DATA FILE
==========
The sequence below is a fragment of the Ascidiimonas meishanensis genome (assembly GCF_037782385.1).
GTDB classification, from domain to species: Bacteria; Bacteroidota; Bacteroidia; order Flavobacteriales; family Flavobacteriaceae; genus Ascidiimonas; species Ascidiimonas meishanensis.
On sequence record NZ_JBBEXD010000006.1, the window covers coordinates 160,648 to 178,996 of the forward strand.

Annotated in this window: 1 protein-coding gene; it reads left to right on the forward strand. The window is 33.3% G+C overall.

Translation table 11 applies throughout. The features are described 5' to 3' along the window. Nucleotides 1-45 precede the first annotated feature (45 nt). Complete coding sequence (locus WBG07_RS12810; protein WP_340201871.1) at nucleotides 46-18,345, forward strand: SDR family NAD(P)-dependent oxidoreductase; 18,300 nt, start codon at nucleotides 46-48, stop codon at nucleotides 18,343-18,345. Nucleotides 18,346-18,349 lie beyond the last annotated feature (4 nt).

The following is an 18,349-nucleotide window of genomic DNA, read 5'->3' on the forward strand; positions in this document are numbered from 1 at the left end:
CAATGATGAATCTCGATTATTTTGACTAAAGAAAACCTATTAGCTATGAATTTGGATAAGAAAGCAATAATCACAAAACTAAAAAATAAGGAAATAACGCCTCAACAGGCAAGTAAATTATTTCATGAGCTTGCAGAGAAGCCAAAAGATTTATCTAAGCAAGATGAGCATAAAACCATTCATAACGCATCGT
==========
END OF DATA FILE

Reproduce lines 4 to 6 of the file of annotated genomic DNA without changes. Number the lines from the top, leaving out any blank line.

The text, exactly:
Annotated in this window: 1 protein-coding gene; it reads left to right on the forward strand. The window is 33.3% G+C overall.

Translation table 11 applies throughout. The features are described 5' to 3' along the window. Nucleotides 1-45 precede the first annotated feature (45 nt). Complete coding sequence (locus WBG07_RS12810; protein WP_340201871.1) at nucleotides 46-18,345, forward strand: SDR family NAD(P)-dependent oxidoreductase; 18,300 nt, start codon at nucleotides 46-48, stop codon at nucleotides 18,343-18,345. Nucleotides 18,346-18,349 lie beyond the last annotated feature (4 nt).

The following is an 18,349-nucleotide window of genomic DNA, read 5'->3' on the forward strand; positions in this document are numbered from 1 at the left end: